Grants and Contracts Details
RNA recombination contributes greatly to RNA virus evolution via promoting emergence of new pathogenic or drug-resistant viruses and strains. Another important function of RNA recombination is to repair damaged or mutated viral genomes, contributing to virus fitness. RNA recombination can also occur between viral and host sequences, leading to the emergence of recombinant viruses having novel traits. RNA recombination has been demonstrated to occur for a large number of human viruses, including Picorna-, Flavi-, Rota-, Corona-, Calici-, Arteri-, Astro-, Alphaviruses, hepatitis D virus and influenza A virus. In spite of its significance, understanding of the mechanism of RNA recombination is incomplete. The PI has developed efficient and tractable in vitro RNA recombination systems based on purified Tombus- and Carmovirus RNA-dependent RNA polymerases (RdRp), which are similar to the RdRp of a number of significant human viruses. The PI has also developed an efficient in vivo RNA recombination system in whole plants and single cells (protoplasts), which make Tombusviruses exceptionally suitable for studying RNA recombination. The central hypothesis tested in this work is that there are specific RNA recombination signals in the recombining RNAs and these signals can be recognized by the viral RdRp. Encouraged by preliminary data, the PI will dissect (Aim 1) the mechanism of RNA recombination supported by (i) replication enhancers; (ii) AU-rich sequences; and (iii) highly structured sequences using the Tombus- and Carmovirus RdRp systems; and he will test (Aim 2) recombination-promoting sequences in single cells and in whole organisms in order to estimate their efficiencies in RNA recombination. The possible significance of these elements in interviral recombination will be examined by testing the ability of a Carmovirus replication enhancer to support RNA recombination in the Tombusvirus system. The research described here will lead to better understanding of the mechanism of RNA recombination and the interaction between replication elements and the viral RdRp during RNA recombination. Accomplishing the proposed goals will provide crucial information towards identification of universal recombination signals and will help developing computer software to predict recombination and virus evolution. Knowledge of recombination promises untold health benefits by providing means to limit virus infections and safer vaccines.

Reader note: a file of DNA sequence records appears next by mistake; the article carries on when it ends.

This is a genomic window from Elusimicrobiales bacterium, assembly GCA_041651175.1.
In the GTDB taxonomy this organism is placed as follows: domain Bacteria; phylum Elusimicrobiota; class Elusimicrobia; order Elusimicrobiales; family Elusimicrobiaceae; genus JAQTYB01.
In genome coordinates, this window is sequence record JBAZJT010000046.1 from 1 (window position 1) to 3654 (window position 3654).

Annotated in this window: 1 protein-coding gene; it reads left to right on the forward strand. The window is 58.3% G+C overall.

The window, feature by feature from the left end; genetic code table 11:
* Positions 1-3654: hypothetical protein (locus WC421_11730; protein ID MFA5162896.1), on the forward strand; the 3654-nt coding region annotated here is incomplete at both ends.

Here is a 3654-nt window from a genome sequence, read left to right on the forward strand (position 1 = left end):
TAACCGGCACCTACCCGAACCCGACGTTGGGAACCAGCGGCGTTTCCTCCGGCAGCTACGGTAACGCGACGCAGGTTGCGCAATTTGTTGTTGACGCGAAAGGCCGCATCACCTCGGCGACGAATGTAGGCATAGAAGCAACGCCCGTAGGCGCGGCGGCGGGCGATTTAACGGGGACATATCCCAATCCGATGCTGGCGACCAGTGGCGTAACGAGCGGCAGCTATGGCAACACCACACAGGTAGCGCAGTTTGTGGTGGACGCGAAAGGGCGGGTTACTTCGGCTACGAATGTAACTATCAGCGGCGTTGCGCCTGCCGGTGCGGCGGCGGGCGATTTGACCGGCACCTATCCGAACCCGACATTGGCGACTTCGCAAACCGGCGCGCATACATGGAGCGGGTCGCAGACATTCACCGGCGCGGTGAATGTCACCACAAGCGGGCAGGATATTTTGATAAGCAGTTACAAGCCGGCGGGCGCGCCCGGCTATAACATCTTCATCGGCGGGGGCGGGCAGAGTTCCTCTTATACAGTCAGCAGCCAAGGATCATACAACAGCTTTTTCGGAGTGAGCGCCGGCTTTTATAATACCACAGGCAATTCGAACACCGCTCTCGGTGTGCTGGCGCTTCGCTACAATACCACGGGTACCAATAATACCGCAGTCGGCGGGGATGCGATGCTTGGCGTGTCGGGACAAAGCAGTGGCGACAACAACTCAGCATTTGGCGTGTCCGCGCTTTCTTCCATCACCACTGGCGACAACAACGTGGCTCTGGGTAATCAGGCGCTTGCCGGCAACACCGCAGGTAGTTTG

|Effective start/end date||7/1/03 → 6/30/06|
- National Institute of Allergy and Infectious Diseases: $136,000.00
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